E-Commerce Lobby Formed

A variety of e-commerce companies and trade associations, including eBay and
Orbitz, have teamed up to create a new lobbying group called NetChoice, aimed at “defending online
businesses against efforts to stifle Internet-based competition with
protectionist legislation or regulation.”


The group formally launched in Washington, DC today with endorsements from
Sen. Joseph Lieberman (D-CT) and Rep. Jerry Weller (R-IL).


NetChoice said its members believe consumers — not elected officials or
bureaucrats — should determine who are the winners and who are the losers in
the e-commerce marketplace.


The group said its founding companies and associations include: Association
for Competitive Technology; BizLand Inc.; eBay; Electronic Commerce
Association; Electronic Retailers Association; eRealty.com; GCEMarket;
Information Technology Association of America; NetClerk; Network Steel
Distribution; OnlineMetals.com; Orbitz; Shardan International Inc. and
Weblens.net.


NetChoice has no executive director as yet. A spokesman told InternetNews.com
that the group is being led by a team of three or four reps from the charter
associations and companies, and they hope to formulate an executive structure
in the weeks to come.


“Brick and mortar remains an essential part of the marketing mix of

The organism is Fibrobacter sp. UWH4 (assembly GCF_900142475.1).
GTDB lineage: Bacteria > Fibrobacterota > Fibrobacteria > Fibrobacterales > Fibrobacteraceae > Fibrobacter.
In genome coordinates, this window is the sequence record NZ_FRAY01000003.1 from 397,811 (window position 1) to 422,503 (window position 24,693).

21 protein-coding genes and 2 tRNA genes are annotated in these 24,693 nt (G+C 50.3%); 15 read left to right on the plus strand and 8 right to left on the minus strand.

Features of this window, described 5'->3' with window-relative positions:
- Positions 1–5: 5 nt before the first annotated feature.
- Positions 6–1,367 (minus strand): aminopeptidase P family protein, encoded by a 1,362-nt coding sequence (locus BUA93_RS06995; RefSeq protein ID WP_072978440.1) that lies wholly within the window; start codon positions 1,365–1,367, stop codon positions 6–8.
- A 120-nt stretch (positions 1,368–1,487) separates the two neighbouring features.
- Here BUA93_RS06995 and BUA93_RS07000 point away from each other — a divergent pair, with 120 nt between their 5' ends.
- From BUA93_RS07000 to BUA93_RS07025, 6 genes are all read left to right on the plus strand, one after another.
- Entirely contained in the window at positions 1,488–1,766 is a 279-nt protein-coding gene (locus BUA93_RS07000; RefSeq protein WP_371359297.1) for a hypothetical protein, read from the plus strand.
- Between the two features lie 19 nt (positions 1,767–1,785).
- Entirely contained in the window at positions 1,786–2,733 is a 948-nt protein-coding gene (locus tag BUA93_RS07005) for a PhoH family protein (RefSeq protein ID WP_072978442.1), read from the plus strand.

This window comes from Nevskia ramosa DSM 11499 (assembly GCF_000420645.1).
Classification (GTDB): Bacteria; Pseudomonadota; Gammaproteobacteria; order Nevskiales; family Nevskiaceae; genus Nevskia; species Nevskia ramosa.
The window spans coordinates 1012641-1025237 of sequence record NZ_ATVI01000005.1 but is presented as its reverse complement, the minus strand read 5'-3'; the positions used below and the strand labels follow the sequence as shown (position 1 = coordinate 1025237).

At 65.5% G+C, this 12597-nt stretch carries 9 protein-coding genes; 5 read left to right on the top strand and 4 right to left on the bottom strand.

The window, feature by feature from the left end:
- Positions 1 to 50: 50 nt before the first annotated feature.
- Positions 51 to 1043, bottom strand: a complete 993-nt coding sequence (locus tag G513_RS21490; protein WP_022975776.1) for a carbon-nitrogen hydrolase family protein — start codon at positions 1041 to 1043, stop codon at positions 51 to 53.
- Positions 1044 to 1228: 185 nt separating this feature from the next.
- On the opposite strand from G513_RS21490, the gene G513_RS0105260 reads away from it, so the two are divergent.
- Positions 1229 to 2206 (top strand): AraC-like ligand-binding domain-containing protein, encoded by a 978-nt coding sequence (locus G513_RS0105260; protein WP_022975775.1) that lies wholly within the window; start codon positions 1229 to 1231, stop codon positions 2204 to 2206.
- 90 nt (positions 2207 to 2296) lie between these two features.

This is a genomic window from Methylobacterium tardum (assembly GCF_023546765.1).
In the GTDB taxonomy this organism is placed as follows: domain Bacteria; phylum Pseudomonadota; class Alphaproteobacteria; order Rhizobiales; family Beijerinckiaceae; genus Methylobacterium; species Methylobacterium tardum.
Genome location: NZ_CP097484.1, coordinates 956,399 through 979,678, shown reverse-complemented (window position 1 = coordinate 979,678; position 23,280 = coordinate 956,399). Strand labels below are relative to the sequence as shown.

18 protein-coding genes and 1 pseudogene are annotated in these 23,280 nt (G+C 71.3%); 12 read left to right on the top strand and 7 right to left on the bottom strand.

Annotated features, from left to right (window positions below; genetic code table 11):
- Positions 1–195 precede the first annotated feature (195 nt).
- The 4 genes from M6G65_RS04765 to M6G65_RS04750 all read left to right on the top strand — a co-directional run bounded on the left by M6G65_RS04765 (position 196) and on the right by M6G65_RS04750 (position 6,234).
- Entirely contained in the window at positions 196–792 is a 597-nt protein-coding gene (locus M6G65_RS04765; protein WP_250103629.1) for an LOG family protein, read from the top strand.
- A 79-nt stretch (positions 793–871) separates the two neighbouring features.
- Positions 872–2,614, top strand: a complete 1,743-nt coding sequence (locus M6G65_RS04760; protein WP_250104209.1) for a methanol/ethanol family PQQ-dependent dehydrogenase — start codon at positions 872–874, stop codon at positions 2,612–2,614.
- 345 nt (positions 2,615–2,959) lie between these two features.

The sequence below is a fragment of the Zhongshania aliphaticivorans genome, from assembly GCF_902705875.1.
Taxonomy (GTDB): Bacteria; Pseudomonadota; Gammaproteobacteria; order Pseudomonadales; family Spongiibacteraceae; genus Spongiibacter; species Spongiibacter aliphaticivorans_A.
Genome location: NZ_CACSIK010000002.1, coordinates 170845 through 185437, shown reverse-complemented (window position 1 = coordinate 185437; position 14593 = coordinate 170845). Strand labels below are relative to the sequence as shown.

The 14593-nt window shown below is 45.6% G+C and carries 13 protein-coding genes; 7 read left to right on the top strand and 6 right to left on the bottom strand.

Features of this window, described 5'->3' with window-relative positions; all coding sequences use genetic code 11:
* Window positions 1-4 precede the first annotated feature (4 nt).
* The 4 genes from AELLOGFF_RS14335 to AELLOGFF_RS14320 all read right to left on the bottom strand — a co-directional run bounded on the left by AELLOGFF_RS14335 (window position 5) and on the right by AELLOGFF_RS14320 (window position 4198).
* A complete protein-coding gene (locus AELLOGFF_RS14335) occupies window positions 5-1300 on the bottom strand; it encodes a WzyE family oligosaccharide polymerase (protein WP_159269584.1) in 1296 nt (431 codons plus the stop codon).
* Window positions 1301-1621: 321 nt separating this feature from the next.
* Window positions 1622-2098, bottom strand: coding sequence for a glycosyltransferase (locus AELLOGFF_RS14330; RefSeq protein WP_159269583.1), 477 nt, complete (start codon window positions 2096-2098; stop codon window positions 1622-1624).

retailing, but e-retail is an important channel of choice, and should not be
hobbled by anti-competitive acts,” said Lisa Myers, president of the
Electronic Retailing Association.


“As we move forward in this digital revolution, discrimination and prejudice
towards online commerce must be fought at every level,” said Tod Cohen,
director of government affairs for eBay. “Old Economy ‘intermediaries’ should
not be permitted to use protectionist measures to maintain their dominant
positions in what should be open markets, particularly at the expense of
Internet users’ pocketbooks.”


Just what are the threats to e-commerce? Spokesman Brian Lott said that
although there is no particular bogeyman out there for e-commerce interests,
“it’s not unlike the time when the automobile industry was facing threats
from the horse and buggy makers.”


The NetChoice Web site lists a
variety of articles on perceived dangers, including a Washington Post article
about Internet based, self-pack moving companies drawing the ire of
traditional movers. There’s also a piece called “The Revenge of the Disintermediated: How the Middleman is
Fighting E-Commerce and Hurting Consumers”
from the Progressive Policy
Institute, which estimates that American consumers “pay a minimum of $15
billion annually more for goods and services as a result of e-commerce
protectionism.”

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